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Who's Who

While researching his story on the booming college-consultant industry, JEFF BRAZIL couldn't help wondering whether his own children might someday take advantage of such services. "It's the kind of thing everyone could benefit from," says Brazil, who has two sons and two daughters. "Thankfully, we don't have to think too much about it for a while -- we've got to get them through elementary school first." Brazil, 38, got to know Stanford as a cub reporter working for the now-defunct Peninsula Times Tribune of Palo Alto. In 1993 he won a Pulitzer Prize for an investigative series he co-wrote for the Orlando Sentinel exposing corruption and abuses in a sheriff's squad. He joined the Los Angeles Times in 1993 and in 1998 became city editor of its Orange County bureau.

taubman

As editor of the Stanford Daily during the height of the anti-war movement, PHIL TAUBMAN, '70, felt pressure from both sides. "The radical students thought we were cowards, somehow allied with the campus administration. The University felt we were unfair, too sympathetic to the radicals." Taubman says the stress of running the newspaper "made me wary" of a career in journalism. But he went on to Time, Esquire and, for the last 20 years, the New York Times, where he ran the Moscow bureau and now coordinates national security and foreign commentary for the editorial page. A University trustee from 1978 to 1982, Taubman came back to campus in September to drop off his son, Michael, for freshman year. He lives in Manhattan with his wife, Felicity Barringer, '72 (a Times reporter), and their younger son, Gregory.

isle

RAY ISLE's stint at Larry McMurtry's bookshop in Washington, D.C., didn't lure him into the rare-book business. It led him, instead, into the wine industry. "There's an allure to specialized, esoteric knowledge that's common to both pursuits," says Isle, 36, who earned degrees at Rice and Boston University before arriving at Stanford in 1993 as a Stegner fellow in creative writing. The first remarkable bottle of wine he ever had was a gift from a socialite whose Jaguar had broken down outside McMurtry's bookstore. "I let her use the phone, and two days later she came rushing in and gave me a bottle of white burgundy." These days, Isle works in New York City for a wine importer but escapes to his home state of Texas whenever possible.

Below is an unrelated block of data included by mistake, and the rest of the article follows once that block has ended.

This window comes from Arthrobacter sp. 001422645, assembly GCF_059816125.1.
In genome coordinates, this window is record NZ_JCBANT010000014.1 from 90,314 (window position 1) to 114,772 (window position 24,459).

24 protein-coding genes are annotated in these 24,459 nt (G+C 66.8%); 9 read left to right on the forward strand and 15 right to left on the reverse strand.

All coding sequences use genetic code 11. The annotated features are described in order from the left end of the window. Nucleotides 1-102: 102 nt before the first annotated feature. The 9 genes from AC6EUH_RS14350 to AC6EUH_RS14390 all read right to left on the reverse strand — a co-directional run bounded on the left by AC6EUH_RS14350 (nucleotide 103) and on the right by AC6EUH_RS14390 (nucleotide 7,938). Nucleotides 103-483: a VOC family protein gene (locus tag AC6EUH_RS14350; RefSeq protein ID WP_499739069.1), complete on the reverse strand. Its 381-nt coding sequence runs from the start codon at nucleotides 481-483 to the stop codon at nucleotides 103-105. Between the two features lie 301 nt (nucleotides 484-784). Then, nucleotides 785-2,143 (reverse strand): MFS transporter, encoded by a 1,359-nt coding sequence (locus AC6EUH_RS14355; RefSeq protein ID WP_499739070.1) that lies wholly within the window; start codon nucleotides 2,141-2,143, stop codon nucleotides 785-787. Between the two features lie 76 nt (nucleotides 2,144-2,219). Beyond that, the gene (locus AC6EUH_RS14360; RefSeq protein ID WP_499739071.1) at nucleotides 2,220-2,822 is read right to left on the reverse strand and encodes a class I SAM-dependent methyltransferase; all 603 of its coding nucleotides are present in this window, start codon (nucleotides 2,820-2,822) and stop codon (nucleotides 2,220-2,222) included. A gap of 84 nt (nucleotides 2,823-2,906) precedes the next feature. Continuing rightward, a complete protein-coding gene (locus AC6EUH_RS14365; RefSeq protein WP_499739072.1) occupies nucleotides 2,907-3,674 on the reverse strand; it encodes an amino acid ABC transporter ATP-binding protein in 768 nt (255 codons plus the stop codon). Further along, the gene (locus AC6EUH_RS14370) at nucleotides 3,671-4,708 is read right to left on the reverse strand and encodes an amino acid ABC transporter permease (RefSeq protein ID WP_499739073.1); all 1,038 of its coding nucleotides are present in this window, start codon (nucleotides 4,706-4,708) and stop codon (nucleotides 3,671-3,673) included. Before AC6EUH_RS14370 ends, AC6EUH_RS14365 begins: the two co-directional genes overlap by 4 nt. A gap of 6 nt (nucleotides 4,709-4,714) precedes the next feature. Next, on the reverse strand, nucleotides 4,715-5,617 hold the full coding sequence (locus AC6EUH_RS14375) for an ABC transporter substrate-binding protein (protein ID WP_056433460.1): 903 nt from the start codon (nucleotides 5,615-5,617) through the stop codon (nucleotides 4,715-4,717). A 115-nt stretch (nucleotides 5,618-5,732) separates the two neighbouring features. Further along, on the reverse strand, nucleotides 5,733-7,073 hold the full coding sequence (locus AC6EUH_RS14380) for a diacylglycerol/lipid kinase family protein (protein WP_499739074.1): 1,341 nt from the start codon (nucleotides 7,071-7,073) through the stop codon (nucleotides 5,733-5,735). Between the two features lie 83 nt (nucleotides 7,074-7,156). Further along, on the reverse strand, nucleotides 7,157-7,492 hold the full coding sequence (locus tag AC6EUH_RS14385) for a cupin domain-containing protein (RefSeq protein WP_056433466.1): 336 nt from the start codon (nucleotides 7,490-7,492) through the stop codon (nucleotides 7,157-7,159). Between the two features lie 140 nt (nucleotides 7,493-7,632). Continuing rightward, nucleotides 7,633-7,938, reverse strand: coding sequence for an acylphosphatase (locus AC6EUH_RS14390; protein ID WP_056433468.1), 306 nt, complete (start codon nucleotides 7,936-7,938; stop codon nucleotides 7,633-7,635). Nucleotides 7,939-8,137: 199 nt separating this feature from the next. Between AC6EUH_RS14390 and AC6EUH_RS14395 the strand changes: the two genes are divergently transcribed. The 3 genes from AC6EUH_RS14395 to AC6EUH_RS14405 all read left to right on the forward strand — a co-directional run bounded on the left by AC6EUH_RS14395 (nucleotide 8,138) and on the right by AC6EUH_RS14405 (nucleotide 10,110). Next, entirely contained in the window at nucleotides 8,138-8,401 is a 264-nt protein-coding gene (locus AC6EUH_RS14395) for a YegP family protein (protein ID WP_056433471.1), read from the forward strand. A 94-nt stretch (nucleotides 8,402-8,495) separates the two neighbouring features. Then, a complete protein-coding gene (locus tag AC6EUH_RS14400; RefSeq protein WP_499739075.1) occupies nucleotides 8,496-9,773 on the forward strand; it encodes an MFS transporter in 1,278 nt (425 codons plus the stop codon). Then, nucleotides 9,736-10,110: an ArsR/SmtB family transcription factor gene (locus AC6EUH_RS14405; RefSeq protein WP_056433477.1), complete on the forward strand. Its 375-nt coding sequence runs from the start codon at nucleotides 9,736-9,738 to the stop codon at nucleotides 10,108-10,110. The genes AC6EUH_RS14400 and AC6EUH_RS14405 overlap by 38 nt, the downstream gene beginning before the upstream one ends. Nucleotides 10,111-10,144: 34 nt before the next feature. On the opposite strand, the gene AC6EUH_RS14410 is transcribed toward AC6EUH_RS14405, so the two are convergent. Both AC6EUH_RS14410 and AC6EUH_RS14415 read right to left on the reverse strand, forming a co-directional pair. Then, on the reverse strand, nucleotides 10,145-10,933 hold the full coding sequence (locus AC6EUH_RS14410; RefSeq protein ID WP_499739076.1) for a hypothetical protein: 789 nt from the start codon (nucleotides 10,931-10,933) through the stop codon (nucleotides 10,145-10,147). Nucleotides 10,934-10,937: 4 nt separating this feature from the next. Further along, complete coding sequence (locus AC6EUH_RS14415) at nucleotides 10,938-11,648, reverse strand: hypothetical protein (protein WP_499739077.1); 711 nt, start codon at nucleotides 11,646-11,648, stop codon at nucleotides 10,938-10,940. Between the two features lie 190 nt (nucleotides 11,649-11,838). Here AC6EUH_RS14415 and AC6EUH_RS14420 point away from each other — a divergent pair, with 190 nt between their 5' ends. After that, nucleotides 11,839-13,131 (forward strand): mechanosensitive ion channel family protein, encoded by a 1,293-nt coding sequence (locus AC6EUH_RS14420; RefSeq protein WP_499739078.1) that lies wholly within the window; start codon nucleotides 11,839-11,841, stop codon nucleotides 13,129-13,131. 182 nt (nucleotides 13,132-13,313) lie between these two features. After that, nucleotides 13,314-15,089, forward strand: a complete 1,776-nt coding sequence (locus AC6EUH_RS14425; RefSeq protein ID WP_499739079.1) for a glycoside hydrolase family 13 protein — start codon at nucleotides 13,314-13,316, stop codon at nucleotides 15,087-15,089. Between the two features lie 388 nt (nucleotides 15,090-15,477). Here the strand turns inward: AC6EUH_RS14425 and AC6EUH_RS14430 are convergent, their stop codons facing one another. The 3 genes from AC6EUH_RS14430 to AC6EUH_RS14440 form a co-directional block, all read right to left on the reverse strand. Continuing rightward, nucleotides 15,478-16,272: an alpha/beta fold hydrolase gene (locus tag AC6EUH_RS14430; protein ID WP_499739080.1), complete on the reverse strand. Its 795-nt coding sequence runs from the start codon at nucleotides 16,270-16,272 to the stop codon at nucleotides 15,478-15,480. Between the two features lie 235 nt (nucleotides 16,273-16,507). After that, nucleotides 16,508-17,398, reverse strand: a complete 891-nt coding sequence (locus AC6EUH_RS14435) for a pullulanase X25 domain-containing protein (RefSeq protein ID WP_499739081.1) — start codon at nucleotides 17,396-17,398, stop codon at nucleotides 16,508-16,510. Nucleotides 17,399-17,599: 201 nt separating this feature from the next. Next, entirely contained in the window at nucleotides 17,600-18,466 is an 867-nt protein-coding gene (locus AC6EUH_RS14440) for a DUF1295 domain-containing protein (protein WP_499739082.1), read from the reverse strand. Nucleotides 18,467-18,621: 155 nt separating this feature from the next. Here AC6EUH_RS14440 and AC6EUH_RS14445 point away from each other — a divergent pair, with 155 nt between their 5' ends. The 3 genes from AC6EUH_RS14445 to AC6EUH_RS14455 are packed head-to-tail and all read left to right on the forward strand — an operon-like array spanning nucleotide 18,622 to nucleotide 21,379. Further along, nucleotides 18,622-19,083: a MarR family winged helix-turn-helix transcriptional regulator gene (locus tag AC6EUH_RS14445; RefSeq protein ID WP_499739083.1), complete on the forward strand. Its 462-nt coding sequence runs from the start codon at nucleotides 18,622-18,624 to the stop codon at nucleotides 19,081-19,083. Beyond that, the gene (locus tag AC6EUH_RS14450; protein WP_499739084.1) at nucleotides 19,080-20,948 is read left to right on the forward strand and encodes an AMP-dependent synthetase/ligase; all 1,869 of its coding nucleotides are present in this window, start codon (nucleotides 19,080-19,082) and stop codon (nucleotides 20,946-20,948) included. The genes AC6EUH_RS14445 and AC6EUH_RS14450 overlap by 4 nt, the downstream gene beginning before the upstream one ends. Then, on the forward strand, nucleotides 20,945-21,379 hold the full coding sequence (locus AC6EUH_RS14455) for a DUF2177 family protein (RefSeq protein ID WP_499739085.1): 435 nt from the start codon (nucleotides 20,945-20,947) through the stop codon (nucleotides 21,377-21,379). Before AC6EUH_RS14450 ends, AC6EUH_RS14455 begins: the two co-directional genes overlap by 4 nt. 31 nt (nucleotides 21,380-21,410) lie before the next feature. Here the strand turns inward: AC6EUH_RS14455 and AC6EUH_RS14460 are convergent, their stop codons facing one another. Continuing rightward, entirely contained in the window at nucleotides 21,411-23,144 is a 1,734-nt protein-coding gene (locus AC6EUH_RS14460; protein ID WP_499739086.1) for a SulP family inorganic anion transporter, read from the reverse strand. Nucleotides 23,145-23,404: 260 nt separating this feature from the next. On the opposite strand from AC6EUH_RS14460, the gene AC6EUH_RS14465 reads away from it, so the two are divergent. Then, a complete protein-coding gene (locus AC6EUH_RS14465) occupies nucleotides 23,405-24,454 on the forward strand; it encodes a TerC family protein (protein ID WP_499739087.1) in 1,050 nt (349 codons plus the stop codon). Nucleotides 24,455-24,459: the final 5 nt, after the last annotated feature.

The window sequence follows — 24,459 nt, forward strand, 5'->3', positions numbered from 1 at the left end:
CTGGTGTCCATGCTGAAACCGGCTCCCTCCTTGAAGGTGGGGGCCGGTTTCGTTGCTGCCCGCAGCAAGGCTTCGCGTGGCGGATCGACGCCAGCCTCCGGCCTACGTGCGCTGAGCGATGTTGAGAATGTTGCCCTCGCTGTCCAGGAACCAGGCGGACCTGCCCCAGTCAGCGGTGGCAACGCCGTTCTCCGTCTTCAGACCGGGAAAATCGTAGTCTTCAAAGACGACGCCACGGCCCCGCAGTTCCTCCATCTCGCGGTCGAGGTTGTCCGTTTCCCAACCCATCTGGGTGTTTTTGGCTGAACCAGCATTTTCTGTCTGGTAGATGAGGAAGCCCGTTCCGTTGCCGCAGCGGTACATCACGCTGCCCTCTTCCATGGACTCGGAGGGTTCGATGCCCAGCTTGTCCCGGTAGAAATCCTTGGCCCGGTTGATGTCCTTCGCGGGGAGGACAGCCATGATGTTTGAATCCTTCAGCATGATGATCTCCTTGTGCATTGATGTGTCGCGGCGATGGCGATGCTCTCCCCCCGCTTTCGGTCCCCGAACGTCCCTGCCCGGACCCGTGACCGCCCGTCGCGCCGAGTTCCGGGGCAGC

ries

BARBARA RIES was one of a handful of photographers at USA Today when the paper started in 1982. "In those days we were really flying by the seat of our pants," she says of the staff in Arlington, Va. "We covered everything: wars, protests, droughts. We just jumped on a plane and went." Among her memorable assignments: documenting the conflicts in Nicaragua and El Salvador and making a portrait of Jimmy Carter on a fishing trip in Georgia. She left USA Today in 1990 to work as a freelance photojournalist in Washington, D.C. Her work has appeared in Time, Newsweek and Washingtonian. In 1997, Ries, now 41, moved to San Rafael, Calif., with her two sons and husband, John Ritter, a correspondent for USA Today. Her portrait of the Millmans and their college consultant appears in this issue.

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